This script uses the Repeated Median ( RM ) estimator to construct a linear regression channel and thus offers an alternative to the available codes based on ordinary least squares.
The RM estimator is a robust linear regression algorithm. It was proposed by Siegel in 1982 (1) and has since found many applications in science and engineering for linear trend estimation and data filtering.
The key difference between RM and ordinary least squares methods is that the slope of the RM line is significantly less affected by data points that deviate strongly from the established trend. In statistics, these points are usually called outliers, while in the context of price data, they are associated with gaps, reversals, breaks from the trading range. Thus, robustness to outlier means that the nascent deviation from a predetermined trend will be more clearly seen in the RM regression compared to the least-squares estimate. For the same reason, the RM model is expected to better depict gaps and trend changes (2).
Input Description
Method
Calculation of the RM regression line is done as follows (1,3):
Computational Time
The present implementation utilizes a brute-force algorithm for computing the RM-slope that takes O(Length^2) time. Therefore, the calculation of the historical broken channels might take a relatively long time (depending on the Length parameter). However, when the Show Historical Broken Channel option is off, only the real-time RM channel is calculated, and this is done quite fast.
References
1. A. F. Siegel (1982), Robust regression using repeated medians, Biometrika, 69, 242–244.
2. P. L. Davies, R. Fried, and U. Gather (2004), Robust signal extraction for on-line monitoring data, Journal of Statistical Planning and Inference 122, 65-78.
3. https://en.wikipedia.org/wiki/Repeated_m...
The RM estimator is a robust linear regression algorithm. It was proposed by Siegel in 1982 (1) and has since found many applications in science and engineering for linear trend estimation and data filtering.
The key difference between RM and ordinary least squares methods is that the slope of the RM line is significantly less affected by data points that deviate strongly from the established trend. In statistics, these points are usually called outliers, while in the context of price data, they are associated with gaps, reversals, breaks from the trading range. Thus, robustness to outlier means that the nascent deviation from a predetermined trend will be more clearly seen in the RM regression compared to the least-squares estimate. For the same reason, the RM model is expected to better depict gaps and trend changes (2).
Input Description
- Length: Determines the length of the regression line.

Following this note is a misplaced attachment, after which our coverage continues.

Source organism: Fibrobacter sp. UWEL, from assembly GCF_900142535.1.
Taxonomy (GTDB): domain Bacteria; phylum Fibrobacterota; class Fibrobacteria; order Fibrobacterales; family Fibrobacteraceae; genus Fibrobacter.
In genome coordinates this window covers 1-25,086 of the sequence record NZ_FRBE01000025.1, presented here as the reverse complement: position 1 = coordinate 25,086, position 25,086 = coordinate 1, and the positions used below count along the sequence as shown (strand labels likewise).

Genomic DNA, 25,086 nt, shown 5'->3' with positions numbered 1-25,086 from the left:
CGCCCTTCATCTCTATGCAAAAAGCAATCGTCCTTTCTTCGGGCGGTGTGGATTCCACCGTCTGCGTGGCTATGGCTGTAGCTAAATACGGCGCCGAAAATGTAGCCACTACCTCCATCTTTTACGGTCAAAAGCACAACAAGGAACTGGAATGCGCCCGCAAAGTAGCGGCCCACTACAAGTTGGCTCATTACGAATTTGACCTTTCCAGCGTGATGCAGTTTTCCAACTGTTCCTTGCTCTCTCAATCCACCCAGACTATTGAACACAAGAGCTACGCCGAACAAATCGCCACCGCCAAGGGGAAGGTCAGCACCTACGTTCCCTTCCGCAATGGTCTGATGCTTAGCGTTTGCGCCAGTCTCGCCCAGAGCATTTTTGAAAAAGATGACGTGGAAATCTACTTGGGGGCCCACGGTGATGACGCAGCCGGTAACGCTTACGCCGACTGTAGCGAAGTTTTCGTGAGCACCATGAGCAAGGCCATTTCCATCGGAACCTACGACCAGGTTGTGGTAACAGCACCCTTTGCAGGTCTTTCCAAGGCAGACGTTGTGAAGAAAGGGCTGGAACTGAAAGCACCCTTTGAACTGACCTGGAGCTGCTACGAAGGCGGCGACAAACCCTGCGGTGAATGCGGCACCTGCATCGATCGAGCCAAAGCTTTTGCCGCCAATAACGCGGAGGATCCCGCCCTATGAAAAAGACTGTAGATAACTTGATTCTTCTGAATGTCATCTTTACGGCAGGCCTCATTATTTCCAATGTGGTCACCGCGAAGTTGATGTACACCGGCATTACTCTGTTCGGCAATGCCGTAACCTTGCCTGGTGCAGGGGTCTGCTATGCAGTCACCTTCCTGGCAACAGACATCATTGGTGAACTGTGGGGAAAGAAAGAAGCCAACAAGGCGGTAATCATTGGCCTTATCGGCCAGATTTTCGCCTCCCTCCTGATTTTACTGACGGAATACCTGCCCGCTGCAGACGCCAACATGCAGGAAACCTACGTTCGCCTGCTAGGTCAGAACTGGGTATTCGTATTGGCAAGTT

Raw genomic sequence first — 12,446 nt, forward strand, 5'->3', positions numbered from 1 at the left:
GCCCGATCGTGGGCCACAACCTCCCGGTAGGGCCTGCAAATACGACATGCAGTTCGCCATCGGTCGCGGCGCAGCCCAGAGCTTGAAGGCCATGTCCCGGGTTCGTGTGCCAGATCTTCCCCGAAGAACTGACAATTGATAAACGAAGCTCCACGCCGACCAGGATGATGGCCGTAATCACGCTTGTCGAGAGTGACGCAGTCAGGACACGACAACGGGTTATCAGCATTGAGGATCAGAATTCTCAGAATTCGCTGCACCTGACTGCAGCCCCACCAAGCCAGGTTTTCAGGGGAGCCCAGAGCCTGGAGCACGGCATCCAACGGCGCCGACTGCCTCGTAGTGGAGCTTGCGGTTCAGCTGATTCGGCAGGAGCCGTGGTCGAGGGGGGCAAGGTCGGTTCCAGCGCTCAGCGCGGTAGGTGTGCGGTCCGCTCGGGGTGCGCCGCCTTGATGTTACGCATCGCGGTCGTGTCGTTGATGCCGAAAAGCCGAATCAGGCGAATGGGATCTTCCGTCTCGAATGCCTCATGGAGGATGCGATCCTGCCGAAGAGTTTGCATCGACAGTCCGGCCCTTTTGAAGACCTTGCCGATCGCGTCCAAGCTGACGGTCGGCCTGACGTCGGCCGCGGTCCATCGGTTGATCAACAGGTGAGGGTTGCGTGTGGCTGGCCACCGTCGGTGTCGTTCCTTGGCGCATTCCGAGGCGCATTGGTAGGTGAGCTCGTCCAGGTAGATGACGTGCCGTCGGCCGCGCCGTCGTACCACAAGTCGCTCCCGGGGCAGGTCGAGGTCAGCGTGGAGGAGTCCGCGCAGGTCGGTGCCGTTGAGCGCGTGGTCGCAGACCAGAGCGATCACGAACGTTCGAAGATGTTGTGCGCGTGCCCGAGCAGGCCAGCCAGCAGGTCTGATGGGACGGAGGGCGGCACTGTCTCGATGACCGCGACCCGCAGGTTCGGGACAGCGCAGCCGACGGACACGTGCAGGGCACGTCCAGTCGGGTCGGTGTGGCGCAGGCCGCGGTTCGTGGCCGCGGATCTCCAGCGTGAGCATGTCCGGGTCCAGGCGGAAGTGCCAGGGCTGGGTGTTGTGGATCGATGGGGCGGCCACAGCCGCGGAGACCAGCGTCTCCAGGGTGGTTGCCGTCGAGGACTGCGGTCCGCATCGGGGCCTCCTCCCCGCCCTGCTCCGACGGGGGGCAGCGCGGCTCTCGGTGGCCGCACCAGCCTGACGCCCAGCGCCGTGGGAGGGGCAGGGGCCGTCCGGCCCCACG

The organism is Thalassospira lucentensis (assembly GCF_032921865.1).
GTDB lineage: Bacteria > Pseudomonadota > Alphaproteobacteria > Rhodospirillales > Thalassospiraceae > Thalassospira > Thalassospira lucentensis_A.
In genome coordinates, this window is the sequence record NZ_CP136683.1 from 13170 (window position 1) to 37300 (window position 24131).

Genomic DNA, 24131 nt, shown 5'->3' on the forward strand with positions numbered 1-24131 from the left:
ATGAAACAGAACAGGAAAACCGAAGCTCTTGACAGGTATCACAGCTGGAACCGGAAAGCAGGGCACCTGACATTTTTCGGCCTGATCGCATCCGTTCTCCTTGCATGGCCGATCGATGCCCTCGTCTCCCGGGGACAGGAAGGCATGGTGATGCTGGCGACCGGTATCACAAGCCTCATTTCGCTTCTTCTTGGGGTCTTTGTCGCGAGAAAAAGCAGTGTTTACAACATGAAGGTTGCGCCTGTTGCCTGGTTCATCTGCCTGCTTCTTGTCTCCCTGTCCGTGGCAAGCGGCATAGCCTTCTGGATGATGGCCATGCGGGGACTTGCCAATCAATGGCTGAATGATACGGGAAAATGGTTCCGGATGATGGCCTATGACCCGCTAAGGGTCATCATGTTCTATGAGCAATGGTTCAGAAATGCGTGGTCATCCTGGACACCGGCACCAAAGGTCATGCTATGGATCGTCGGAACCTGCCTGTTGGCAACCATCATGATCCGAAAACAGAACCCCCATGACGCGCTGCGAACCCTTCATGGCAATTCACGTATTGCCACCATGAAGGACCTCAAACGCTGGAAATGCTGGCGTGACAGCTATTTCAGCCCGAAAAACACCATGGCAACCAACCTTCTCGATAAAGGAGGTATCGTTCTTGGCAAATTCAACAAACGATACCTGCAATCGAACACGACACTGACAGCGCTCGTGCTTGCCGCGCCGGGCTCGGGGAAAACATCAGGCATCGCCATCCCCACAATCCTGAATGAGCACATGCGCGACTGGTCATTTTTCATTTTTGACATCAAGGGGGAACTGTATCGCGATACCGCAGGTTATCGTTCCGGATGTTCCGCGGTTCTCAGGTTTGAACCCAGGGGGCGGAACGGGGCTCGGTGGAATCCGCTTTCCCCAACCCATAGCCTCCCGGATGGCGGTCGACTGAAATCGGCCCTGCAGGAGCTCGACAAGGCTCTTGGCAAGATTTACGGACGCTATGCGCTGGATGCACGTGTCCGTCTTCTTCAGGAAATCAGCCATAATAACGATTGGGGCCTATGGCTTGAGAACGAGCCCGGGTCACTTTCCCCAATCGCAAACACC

- Channel Multiplier: Determines the channel width in units of root-mean-square deviation.
- Show Channel: If switched off, only the (central) regression line is displayed.
- Show Historical Broken Channel: If switched on, the channels that were broken in the past are displayed. Note that a certain historical broken channel is shown only when at least Length / 2 bars have passed since the last historical broken channel.
- Print Slope: Displays the value of the current RM slope on the graph.
Method
Calculation of the RM regression line is done as follows (1,3):
- For each sample point (t(i), y(i)) with i = 1..Length, the algorithm calculates the median of all the slopes of the lines connecting this point to the other Length-1 points.
- The regression slope is defined as the median of the set of these median slopes.
- The regression intercept is defined as the median of the set {y(i) – m*t(i)}.
Computational Time
The present implementation utilizes a brute-force algorithm for computing the RM-slope that takes O(Length^2) time. Therefore, the calculation of the historical broken channels might take a relatively long time (depending on the Length parameter). However, when the Show Historical Broken Channel option is off, only the real-time RM channel is calculated, and this is done quite fast.
References
1. A. F. Siegel (1982), Robust regression using repeated medians, Biometrika, 69, 242–244.
2. P. L. Davies, R. Fried, and U. Gather (2004), Robust signal extraction for on-line monitoring data, Journal of Statistical Planning and Inference 122, 65-78.
3. https://en.wikipedia.org/wiki/Repeated_m...
Release Notes:
The code is converted to PineScript v5. The core algorithms are transferred to the public library.
There are no changes in the functionality of the script.
To use the RM regression algorithm in conjunction with interactive inputs, you can also try this tool:
There are no changes in the functionality of the script.
To use the RM regression algorithm in conjunction with interactive inputs, you can also try this tool:
If you enjoy using my scripts, consider becoming a supporter: https://www.buymeacoffee.com/tbiktag
A word of caution: always be aware of the risks and do not interpret data produced by the script or contained in the preview chart as trading advice.
A word of caution: always be aware of the risks and do not interpret data produced by the script or contained in the preview chart as trading advice.